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What Is CASE in SQL?

SQL CASE is a very useful expression that provides if-else logic to your SQL queries. It’s a slightly more advanced topic, but you’ll need it when preparing reports – it will deliver massive value to your personal and professional projects.

The SQL CASE statement is a control flow tool that allows you to add if-else logic to a query. Generally speaking, you can use the CASE statement anywhere that allows a valid expression – e.g. with the SELECT, WHERE, and GROUP BY clauses.

The CASE expression goes through each condition and returns a value when the first condition is met. Once a condition is true, CASE will return the stated result. If no conditions are true, it will return the value in the ELSE clause. If there is no ELSE and no conditions are true, it returns NULL.

Simple SQL CASE Example

Here is the syntax for the SQL CASE expression:

CASE 
  		WHEN condition_1 THEN result_1
   		WHEN condition_2 THEN result_2
   		ELSE else_result
END 

In this syntax, SQL CASE matches the value with either condition_1 or condition_2. If a match is found, the statement will return the corresponding result (result_1 if the value matches condition_1 or result_2 if it matches condition_2). If the value does not match either condition, the else_result is returned. The ELSE statement is optional and provides a way to capture values not specified in the WHEN..THEN statements. Finally, every CASE statement must end with the END keyword.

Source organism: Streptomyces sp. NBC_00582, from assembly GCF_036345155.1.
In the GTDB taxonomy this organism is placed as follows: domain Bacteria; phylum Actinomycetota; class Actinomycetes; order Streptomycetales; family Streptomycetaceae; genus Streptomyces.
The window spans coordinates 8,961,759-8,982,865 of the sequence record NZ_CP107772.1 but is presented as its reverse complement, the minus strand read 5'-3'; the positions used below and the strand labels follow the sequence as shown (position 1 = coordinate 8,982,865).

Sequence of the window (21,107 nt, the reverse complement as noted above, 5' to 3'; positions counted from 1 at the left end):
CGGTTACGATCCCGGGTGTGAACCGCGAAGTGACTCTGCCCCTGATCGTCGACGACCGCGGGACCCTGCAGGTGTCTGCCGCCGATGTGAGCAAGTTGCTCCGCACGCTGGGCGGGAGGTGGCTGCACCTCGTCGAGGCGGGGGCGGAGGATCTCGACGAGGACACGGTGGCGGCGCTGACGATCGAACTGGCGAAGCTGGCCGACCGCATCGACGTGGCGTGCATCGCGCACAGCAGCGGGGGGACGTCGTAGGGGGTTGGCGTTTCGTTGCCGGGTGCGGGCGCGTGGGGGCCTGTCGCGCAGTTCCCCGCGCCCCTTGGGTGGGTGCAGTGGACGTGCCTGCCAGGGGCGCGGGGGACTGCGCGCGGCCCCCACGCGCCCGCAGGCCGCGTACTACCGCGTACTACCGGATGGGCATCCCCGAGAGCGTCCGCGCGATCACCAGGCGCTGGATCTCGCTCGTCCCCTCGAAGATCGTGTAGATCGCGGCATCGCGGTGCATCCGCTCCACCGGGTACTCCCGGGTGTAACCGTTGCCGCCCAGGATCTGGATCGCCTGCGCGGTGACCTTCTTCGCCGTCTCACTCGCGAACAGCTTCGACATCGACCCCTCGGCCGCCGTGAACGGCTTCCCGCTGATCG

The data type of the SQL CASE statement result depends on the context where it is used. For example, if the CASE expression is used with CHAR strings, it returns the result as a CHAR string. If the CASE expression is used in a numerical context, it returns the result as an integer, a decimal, or a real value. Gaining mastery of this powerful control flow tool creates many new opportunities to retrieve and display data in creative ways, as shown in this article about adding logic to your SQL query with CASE.

Let’s apply the SQL CASE statement to a practical example. Imagine we have a small grocery store and we use a simple database table to track our stock. The stock table contains the item, the price of the item, and the quantity of that item currently in stock.

ItemPriceQuantity
Bread1.5923
Milk2.003
Coffee3.2987
Sugar0.790
Eggs2.2053
Apples1.9917

What if we wanted a simple description to accompany our data and provide more context for our reports? This is easily accomplished with CASE WHEN:

SELECT Item, Price,
       CASE 
   WHEN Price < 1.00 THEN 'Below $1.00'
	   WHEN Price >= 1.00 THEN 'Greater or Equal to $1.00'
       END AS 'Price Description'
  FROM stock

First, our SELECT states that we want to retrieve data from our Item and Price columns. Next is our CASE statement. When the Price is below 1.00, we return the string 'Below $1.00'. When the Price is greater or equal to 1.00, we want to return the string, 'Greater or Equal to $1.00'. This is applied to every Price value in our table.

We also specify that the values returned by the CASE WHEN statement should be in a column called Price Description:

ItemPricePrice Description
Brea1.59Greater or Equal to $1.00
Milk2.00Greater or Equal to $1.00
Coffee3.29Greater or Equal to $1.00
Sugar0.79Below $1.00
Eggs2.20Greater or Equal to $1.00
Apples1.99Greater or Equal to $1.00

There we have it! For each row where the Price is below 1.00, the string 'Below $1.00' is returned. For Price values greater than or equal to 1.00, the string 'Greater or Equal to $1.00' is returned. The results are shown in the Price Description column.

SQL CASE WHEN with ELSE

If you’re using ELSE, this statement must come after each CASE WHEN condition you have specified. Suppose we now want to categorize the different prices in our table into 3 different categories:

  • Items below $1.00.
  • Items between $1.00 and $3.00.
  • Items above $3.00.

 We will use the ELSE statement to handle Price values above 3.00:

SELECT Item, Price,